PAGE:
The Season of Epiphany
In western Christian tradition, January 6 is celebrated as Epiphany. Because of differences in church calendars, mainly between the Eastern Orthodox and the western Catholic and Protestant traditions, both Christmas and Epiphany have been observed at different times in the past. Today, most of the Eastern Orthodox traditions follow the western church calendar.
Epiphany is the climax of the Christmas Season and the Twelve Days of Christmas, which are counted from December 25th until January 5th. The day before Epiphany is the twelfth day of Christmas.
In traditional Christian churches Christmas, as well as Easter, is celebrated as a period of time, a season of the church year, rather than just a day. The Season of Christmas begins with the First Sunday of Advent, marked by expectation and anticipation, and concludes with Epiphany, which looks ahead to the mission of the church to the world in light of the Nativity. The season of Epiphany extends from January 6th until Ash Wednesday, which begins the season of Lent.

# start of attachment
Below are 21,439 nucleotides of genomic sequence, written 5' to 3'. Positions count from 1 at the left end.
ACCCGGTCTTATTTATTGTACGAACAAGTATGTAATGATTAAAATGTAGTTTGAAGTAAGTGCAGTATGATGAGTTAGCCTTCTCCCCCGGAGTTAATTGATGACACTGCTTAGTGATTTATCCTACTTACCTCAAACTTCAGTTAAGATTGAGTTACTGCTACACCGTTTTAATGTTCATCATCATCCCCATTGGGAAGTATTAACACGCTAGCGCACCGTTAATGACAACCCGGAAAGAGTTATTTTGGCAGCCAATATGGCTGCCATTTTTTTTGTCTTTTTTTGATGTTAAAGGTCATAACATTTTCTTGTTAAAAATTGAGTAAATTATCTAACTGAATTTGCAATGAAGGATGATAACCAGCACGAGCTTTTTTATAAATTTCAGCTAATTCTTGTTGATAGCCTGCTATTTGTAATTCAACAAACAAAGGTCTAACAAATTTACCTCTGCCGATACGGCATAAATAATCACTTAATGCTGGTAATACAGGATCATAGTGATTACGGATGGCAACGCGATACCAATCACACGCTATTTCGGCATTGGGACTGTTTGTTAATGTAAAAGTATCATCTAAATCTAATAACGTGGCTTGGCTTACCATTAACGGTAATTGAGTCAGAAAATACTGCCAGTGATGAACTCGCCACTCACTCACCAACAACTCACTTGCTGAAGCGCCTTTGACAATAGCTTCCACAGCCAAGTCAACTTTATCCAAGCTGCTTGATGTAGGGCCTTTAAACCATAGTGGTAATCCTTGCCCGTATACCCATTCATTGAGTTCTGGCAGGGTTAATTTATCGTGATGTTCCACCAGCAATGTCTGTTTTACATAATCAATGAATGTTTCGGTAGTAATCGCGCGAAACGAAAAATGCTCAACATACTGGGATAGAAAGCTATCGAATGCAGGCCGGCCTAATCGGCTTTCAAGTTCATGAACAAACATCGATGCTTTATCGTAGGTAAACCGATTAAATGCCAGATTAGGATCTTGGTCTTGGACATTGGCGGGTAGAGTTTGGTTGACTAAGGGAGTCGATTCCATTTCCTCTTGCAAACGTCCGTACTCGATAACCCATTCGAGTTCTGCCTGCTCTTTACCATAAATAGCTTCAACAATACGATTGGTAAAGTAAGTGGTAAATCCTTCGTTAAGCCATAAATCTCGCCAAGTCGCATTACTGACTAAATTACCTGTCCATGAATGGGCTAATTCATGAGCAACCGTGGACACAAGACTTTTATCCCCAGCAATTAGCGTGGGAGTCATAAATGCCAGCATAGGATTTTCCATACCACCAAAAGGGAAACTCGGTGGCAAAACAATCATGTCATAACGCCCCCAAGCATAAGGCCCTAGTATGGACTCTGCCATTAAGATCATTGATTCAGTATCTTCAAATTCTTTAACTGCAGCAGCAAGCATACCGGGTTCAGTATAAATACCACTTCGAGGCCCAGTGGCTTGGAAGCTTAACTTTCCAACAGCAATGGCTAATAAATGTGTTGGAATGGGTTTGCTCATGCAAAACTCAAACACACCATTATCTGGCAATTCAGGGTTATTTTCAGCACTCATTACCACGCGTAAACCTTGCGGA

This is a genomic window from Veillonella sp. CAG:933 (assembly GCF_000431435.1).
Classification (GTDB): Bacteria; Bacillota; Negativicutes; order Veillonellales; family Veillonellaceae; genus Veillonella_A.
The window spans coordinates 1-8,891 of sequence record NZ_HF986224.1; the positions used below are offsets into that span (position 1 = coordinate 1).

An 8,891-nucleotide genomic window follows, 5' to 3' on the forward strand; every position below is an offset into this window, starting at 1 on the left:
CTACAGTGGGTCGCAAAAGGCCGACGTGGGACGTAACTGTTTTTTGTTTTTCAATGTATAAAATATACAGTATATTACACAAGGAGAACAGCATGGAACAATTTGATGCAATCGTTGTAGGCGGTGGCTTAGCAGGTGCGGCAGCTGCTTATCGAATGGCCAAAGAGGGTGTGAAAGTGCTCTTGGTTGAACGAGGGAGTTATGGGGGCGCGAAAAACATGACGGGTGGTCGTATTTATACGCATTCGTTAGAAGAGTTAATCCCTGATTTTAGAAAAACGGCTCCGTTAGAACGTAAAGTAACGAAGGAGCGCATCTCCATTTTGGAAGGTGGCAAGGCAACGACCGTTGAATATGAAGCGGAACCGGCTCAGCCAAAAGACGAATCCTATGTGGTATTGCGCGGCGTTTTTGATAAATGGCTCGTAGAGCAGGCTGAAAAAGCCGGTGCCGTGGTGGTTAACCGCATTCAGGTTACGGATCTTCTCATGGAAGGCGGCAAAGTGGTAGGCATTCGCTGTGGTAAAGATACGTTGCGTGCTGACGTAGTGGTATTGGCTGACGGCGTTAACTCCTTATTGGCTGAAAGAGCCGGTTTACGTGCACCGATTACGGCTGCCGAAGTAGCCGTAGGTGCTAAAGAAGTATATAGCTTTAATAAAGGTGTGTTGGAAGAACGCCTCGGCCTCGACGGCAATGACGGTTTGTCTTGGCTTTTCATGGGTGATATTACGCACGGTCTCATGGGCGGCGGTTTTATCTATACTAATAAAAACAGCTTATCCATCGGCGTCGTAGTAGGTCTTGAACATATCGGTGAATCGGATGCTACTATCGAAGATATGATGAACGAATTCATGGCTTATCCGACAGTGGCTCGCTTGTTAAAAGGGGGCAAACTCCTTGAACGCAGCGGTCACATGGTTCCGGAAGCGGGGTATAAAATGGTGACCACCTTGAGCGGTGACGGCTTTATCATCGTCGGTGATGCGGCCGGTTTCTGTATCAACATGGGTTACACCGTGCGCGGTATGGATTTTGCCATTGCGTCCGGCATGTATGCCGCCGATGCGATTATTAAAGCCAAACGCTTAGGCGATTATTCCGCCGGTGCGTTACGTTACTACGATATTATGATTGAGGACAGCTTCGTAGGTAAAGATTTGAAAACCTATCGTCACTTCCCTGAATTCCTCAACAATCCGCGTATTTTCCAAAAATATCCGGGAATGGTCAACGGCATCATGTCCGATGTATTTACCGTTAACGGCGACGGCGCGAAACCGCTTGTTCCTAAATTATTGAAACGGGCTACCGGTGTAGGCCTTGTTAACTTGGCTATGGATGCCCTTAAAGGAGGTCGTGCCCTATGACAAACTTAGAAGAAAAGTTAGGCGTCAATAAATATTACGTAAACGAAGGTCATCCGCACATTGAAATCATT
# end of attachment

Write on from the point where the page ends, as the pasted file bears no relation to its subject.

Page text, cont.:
The Sundays following Epiphany are also known as Ordinary Time.
The Coming of the Three Wise Men
Epiphany remembers the coming of the wise men bringing gifts to visit the Christ child, who by so doing “reveal” Jesus to the world as Lord and King.
The Colours of Epiphany
The colour of the Feast of Epiphany is white and gold, the colour of celebration, newness, and hope that mark the most sacred days of the church year. For the following Sundays after Epiphany green the colour of Ordinary Time is used.
The church is decorated with flowers for the season.
The nativity scene remains until the Sunday after Epiphany. The figures of St Mary, St Joseph, the three Kings and animals together with the Infant Jesus are placed in the stable.